The Village of Tower Lakes thanks Larry Eskridge of Wheaton College for authoring the following biography on this colorful figure from our past.
Paul Rader, 1920's Evangelist
One of the key figures involved in drawing attention to the Tower Lakes area in the 1920's was Paul Rader, the entrepreneurial evangelist who headed the Chicago Gospel Tabernacle on the city’s North Side. Although largely forgotten, Rader was a nationally known religious personality in his day, and a key forerunner in establishing what would become known as the "Electronic Church". He also came to play a major role in laying the groundwork for what would become the Village of Tower Lakes.
Born the son of a Methodist Bishop in Colorado in 1879, Rader was a big man, standing over 6'4" and weighing 220 lbs. An impressive athlete in his youth, he had been a college fullback and a talented boxer, spending time as a sparring partner for world heavyweight champions Bob Fitzsimmons and Jim Jeffries. Rader came to Chicago in 1914 as pastor of the storied Moody Memorial Church. Under his leadership, the church grew by leaps and bounds, attracting 2,000 people for nightly meetings to a new wooden "tabernacle" at the corner of North and LaSalle.
In 1921 he resigned the Moody Church pastorate to concentrate upon his work as the new President of the Christian & Missionary Alliance. But June 1922 found him back in Chicago, invited to hold a series of meetings by several old supporters from Moody Church. Erecting a steel-framed tabernacle at the intersection of Clark, Halsted, and Barry, Rader began a series of meetings so successful that he was convinced to start a new Chicago operation, the Chicago Gospel Tabernacle.
Under Rader, the new "Tab" experienced the same sort of growth that had occurred at the Moody Church. Meetings were held almost nightly, and a series of special programs intent on evangelizing youth, single working girls, and various ethnic groups were put into operation. Early on Rader also became involved in the new wunderkind of the 1920's, radio. Invited in June 1922 by Chicago Mayor William Hale Thompson to give his first radio sermon on the city’s municipal station WBU, Rader was a big hit with his folksy speaking style and music programs. Rader eventually led his Tabernacle into a major broadcasting effort that reached the entire Midwest - over Mayor Thompson’s own WHT - several hours each Sunday and eventually, all day Sunday through a frequency-sharing agreement with WBBM, which was picked up by 26 stations of the CBS network.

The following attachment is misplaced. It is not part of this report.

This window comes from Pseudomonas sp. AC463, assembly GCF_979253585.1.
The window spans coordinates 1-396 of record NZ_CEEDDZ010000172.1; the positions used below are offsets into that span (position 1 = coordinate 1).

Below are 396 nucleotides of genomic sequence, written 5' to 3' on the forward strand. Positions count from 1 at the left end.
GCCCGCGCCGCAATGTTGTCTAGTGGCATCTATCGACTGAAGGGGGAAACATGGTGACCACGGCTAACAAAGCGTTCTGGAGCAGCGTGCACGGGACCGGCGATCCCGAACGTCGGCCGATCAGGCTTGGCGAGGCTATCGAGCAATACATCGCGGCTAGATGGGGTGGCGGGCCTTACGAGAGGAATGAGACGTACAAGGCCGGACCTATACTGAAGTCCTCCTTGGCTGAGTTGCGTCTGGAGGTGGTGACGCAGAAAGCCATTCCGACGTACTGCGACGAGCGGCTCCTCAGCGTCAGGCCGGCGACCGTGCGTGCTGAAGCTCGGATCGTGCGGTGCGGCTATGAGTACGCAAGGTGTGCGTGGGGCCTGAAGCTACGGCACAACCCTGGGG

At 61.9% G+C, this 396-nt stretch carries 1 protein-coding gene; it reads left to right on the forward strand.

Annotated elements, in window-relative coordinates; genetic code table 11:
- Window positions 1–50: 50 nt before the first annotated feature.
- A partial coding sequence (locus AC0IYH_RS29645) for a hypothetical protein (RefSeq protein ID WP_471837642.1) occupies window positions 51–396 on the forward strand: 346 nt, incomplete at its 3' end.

Rader was continually on the lookout for new programs and venues which might strengthen his Tabernacle’s outreach. One opportunity that intrigued him was the possibility of establishing some sort of summer retreat and conference grounds along the lines of the Moody Church’s Cedar Lake, Indiana camp. In 1925 that possibility became very real as he became aware of the availability of a large parcel of land on the border of southern Lake and McHenry Counties. Dubbed "Tower Lake Park" the area was ideal - it was goodly sized; had a new man-made lake, woods, and open areas; was not too far out from the city; and, it was close to a rail station in nearby Barrington. In fact, it even seemed to offer potential beyond being just a campground. Real estate friends of Rader’s financial angel – Albert Mussey Johnson, president of Chicago’s National Life Insurance Company - painted pictures of possible cottages on the lake that could be sold, helping both Rader and his organization.